Saudi Arabia has allowed Qatar pilgrims to enter the country through Salwa border crossing in order to facilitate the annual Hajj pilgrimage. Meanwhile, the political crisis in the region is far from over, as Qatar does not seem too excited about the second part of the offer – allowing Saudi planes into the country to transport the pilgrims.
Saudi Arabia’s King Salman bin Abdulaziz Al Saud has approved an exception to current Qatar border blockade by allowing Qatari citizens to enter the country through Salwa border crossing for Hajj, an annual pilgrimage, which attracts up to 2-3 million Muslims a year, Saudi Arabia media announced on August 17, 2017. This, however, cannot be interpreted a signal for crisis resolution in the Gulf. Alongside allowing Qataris to cross the border for pilgrimage, Saudi Arabia is also offering seven Boeing 777-300 flights to transport Qatari pilgrims from Doha to King Abdulaziz International Airport in Jeddah. But so far, Qatari authorities have not yet issued the permission for Saudi planes to land in Doha, Saudi Press Agency announced.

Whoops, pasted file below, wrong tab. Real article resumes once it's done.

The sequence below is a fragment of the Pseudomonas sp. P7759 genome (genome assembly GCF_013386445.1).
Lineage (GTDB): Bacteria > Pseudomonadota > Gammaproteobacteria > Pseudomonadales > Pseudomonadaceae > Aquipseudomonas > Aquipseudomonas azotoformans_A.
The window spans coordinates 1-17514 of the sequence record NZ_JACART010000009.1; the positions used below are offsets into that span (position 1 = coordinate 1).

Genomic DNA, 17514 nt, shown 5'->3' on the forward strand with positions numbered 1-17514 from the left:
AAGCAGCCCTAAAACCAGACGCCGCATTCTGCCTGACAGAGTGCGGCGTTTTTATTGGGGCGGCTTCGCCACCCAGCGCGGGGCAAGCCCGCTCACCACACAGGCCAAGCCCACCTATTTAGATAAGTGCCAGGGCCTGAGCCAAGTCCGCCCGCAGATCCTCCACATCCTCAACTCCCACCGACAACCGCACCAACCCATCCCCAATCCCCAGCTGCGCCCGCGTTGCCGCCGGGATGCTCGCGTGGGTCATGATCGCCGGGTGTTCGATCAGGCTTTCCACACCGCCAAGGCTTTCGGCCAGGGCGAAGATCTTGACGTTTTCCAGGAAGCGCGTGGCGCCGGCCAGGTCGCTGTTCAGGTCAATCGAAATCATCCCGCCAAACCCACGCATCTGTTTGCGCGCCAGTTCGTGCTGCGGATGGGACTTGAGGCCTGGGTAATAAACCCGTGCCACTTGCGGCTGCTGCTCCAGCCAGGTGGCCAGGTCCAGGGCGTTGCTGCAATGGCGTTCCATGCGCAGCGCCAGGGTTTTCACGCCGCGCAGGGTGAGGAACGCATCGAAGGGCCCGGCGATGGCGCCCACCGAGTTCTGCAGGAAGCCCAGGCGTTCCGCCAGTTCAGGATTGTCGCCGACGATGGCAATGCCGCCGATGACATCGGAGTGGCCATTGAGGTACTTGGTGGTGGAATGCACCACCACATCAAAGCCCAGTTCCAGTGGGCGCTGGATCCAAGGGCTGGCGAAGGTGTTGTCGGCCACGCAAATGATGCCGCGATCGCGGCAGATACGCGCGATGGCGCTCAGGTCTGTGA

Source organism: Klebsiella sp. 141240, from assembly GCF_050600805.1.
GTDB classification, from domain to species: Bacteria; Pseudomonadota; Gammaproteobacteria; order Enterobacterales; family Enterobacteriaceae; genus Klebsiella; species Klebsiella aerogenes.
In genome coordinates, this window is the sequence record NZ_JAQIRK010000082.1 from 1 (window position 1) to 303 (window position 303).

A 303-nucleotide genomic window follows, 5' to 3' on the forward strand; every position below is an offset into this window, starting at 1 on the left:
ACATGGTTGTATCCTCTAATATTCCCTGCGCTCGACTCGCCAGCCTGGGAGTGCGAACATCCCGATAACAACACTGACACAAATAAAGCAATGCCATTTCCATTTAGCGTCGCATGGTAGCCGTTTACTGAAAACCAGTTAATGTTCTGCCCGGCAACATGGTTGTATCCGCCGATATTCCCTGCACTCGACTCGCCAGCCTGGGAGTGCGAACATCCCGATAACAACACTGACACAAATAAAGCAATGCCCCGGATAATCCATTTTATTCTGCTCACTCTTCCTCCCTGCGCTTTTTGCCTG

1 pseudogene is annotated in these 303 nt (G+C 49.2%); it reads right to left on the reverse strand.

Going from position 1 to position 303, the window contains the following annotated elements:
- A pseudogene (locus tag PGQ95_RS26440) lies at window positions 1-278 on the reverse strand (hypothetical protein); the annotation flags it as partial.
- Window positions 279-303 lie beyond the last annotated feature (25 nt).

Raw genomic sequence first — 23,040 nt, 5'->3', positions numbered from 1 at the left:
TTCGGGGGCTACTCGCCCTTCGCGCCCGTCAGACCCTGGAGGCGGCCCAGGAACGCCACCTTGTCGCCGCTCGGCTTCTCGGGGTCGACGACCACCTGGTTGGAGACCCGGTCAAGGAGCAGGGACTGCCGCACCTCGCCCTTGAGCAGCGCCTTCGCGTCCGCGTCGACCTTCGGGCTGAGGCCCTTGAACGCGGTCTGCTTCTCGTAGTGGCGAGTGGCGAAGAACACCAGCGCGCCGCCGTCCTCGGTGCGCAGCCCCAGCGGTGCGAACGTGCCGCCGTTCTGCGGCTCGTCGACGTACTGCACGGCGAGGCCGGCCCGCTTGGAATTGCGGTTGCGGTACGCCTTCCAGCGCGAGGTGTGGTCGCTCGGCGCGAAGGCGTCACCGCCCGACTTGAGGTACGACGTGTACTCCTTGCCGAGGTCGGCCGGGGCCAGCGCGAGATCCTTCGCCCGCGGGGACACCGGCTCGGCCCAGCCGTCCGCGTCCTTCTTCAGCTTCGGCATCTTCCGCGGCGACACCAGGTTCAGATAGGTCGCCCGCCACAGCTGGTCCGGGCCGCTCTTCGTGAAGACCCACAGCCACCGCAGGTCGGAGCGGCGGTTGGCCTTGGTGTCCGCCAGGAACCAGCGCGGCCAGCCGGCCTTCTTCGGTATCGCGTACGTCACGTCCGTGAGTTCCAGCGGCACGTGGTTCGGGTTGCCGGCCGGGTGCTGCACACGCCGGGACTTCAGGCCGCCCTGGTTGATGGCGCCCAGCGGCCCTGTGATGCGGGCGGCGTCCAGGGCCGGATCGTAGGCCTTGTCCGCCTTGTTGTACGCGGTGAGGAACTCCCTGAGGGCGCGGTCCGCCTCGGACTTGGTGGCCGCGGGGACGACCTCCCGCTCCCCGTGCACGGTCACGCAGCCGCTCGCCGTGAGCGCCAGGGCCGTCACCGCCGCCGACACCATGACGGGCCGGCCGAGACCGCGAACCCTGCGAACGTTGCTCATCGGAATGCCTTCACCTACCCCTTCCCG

The Hajj is an annual Islamic pilgrimage to Mecca and a mandatory religious duty that every Muslim must carry out at least once in their lifetime. In 2017, it will begin on August 30 and end on September 4.
In June, 2017 four Arab countries – Saudi Arabia, UAE, Egypt and Bahrain – have cut diplomatic ties with Qatar and announced a land, sea and airspace blockade the terrorism support claims. Saudi Arabia has also called off Qatari troops from the ongoing civil conflict in Yemen.